Americans are horrified by the carnage delivered to Sandy Hook schoolchildren last week. They are frightened and they are furious.
But they should not be shocked. Such tragedy has become the price of life in a country awash in guns and we seem bound to endure it again and again and again.
At elementary schools, high schools, fast food places, post offices and college campuses, this nation has been staggered by massacres of increasing ferocity. No place is safe, not even an Amish schoolhouse.
The questions began before the final body count was in. How could somebody break into a school and kill so easily? If, as some have said, this young man was so evidently troubled, why did somebody not intervene years ago.
Valid questions, but no policy, no reaction plan is much of a match for one who is disturbed, determined and armed to the teeth. This time, an evidently tormented young man found the legal and licensed guns at home. His arsenal included semi-automatic 9 mm Glock and Sig Sauer handguns capable of firing five rounds a second, and a Bushmaster assault rifle.
Sickened by and made wiser by the toll, other nations have had the gumption to do what Americans by now must know is needed.
The United Kingdom banned all handguns a few years back. A British citizen is 50 times less likely to be a victim of gun homicide than an American.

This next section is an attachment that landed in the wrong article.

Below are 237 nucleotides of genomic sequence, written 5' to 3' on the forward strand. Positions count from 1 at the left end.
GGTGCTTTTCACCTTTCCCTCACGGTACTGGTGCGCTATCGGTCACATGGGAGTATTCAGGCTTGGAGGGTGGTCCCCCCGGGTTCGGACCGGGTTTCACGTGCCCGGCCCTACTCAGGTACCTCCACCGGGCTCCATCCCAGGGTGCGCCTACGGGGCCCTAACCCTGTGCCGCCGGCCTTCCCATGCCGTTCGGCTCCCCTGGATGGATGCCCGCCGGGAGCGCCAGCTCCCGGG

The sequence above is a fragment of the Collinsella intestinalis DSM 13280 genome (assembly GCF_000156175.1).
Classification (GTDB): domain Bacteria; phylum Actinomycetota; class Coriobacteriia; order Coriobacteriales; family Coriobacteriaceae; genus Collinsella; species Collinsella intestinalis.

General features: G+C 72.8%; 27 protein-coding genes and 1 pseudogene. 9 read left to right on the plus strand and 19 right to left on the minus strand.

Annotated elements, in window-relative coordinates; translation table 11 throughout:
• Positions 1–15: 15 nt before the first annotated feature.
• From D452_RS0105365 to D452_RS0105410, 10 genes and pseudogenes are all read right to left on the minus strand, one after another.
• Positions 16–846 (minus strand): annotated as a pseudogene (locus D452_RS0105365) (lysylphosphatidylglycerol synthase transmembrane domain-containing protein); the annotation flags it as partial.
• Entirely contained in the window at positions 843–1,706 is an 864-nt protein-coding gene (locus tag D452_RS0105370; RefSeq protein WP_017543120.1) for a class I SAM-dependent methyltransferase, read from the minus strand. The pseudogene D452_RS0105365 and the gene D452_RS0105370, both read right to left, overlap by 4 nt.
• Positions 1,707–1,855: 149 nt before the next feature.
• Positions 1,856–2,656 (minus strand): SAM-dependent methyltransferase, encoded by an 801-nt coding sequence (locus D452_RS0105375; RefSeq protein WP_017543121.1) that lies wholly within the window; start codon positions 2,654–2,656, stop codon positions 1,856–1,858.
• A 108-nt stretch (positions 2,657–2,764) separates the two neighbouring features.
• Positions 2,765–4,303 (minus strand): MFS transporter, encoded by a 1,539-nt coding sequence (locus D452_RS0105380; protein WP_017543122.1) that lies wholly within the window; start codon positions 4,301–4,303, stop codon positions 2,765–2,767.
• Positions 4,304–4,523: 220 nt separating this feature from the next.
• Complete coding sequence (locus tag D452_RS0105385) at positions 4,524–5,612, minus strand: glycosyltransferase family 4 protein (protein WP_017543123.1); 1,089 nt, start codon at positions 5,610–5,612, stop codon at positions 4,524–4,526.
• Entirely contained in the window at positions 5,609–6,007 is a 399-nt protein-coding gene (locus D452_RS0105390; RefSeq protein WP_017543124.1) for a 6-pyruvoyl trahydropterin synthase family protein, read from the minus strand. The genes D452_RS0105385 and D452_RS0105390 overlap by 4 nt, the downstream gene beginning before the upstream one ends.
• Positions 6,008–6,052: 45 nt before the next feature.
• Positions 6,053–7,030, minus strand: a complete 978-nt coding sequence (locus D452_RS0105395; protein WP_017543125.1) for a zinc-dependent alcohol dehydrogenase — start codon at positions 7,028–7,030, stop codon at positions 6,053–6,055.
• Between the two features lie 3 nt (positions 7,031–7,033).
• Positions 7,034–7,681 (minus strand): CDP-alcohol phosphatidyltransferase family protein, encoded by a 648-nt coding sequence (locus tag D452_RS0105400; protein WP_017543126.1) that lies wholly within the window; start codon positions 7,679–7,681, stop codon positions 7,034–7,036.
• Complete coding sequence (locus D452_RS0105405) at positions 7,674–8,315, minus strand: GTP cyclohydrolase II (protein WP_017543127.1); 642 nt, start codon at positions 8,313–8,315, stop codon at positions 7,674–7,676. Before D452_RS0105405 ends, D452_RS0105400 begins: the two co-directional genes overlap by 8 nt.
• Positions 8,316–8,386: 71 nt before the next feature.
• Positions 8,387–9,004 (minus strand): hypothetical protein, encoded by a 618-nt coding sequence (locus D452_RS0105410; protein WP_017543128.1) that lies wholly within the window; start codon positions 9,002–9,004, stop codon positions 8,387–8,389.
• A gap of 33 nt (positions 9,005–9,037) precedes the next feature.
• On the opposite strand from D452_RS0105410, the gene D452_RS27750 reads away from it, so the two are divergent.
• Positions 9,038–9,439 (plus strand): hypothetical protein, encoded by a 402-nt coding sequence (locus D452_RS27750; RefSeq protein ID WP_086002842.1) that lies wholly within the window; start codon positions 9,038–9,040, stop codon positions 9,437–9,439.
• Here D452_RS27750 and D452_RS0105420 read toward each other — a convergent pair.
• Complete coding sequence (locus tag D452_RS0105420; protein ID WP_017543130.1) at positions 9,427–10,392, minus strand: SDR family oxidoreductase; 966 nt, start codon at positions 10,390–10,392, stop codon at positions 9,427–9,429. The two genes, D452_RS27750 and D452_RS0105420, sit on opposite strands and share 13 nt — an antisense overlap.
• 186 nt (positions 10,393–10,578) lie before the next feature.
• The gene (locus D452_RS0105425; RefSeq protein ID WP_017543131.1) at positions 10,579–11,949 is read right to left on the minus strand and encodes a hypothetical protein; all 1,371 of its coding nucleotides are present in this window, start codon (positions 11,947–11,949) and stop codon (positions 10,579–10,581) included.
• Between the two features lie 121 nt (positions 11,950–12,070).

Twelve days after 35 people were shot dead by a gunman in Tasmania, Australia enacted gun laws requiring registration and restricting access to many weapons.
In Canada, handguns must be registered and may be kept only by police, collectors and gun club members. While the murder rate without guns is about the same in the U.S. as in Canada, the murder rate with handguns here is 14.5 times the Canadian rate.
But here no tragedy seems sufficient to derail the National Rifle Association and its Second Amendment spoutings. That amendment, written back when the single-shot flintlock was the state of the art, does indeed call for “the right of the people to keep and bear arms” — for the purpose (and this is the part the NRA likes to skip) of “A well regulated militia.” There is nothing the least “well-regulated” about a system in which any lunatic can get his hands on high-powered, rapid-fire weapons that are a match for anything police carry — often with no background check or license needed. Guns like that Glock aren’t built for hunting. They’re meant for one thing — killing human beings.
If experience is any guide, this massacre will spark a brief outcry for tougher gun laws. It’s happened over and over again since Virginia Tech and Columbine — In just the past three years there have been nearly a dozen US gun massacres with a half dozen or more dead — remember Binghamton, Aurora, Geneva County, the Sikh Temple, Tucson mall, Seal Beach, Manchester? The names, places and body counts blur.
Cloaked in their take on the Second Amendment, the NRA and its legion of well-paid lawmakers will deflect this nuisance as they have so many before.
Then, not so many months from now, the news teams will speed off to the next bloodied schoolyard, campus or mall. And Americans will marvel again at the ease with which the latest madman loaded up.